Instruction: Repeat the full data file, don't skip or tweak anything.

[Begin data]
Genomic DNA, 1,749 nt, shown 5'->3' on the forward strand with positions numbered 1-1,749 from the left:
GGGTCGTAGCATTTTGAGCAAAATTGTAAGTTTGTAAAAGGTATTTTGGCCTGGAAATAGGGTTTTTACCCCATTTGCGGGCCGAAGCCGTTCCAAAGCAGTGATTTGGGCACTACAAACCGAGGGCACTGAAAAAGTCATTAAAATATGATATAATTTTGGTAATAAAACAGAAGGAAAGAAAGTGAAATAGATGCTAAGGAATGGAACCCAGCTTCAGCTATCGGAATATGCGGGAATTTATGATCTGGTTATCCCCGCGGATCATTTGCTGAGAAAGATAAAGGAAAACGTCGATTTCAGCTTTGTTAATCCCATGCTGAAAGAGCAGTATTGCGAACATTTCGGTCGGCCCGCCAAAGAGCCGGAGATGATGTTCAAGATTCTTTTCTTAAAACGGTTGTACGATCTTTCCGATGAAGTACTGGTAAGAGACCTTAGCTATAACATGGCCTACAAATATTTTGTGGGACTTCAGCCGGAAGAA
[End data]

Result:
Genomic DNA, 1,749 nt, shown 5'->3' on the forward strand with positions numbered 1-1,749 from the left:
GGGTCGTAGCATTTTGAGCAAAATTGTAAGTTTGTAAAAGGTATTTTGGCCTGGAAATAGGGTTTTTACCCCATTTGCGGGCCGAAGCCGTTCCAAAGCAGTGATTTGGGCACTACAAACCGAGGGCACTGAAAAAGTCATTAAAATATGATATAATTTTGGTAATAAAACAGAAGGAAAGAAAGTGAAATAGATGCTAAGGAATGGAACCCAGCTTCAGCTATCGGAATATGCGGGAATTTATGATCTGGTTATCCCCGCGGATCATTTGCTGAGAAAGATAAAGGAAAACGTCGATTTCAGCTTTGTTAATCCCATGCTGAAAGAGCAGTATTGCGAACATTTCGGTCGGCCCGCCAAAGAGCCGGAGATGATGTTCAAGATTCTTTTCTTAAAACGGTTGTACGATCTTTCCGATGAAGTACTGGTAAGAGACCTTAGCTATAACATGGCCTACAAATATTTTGTGGGACTTCAGCCGGAAGAA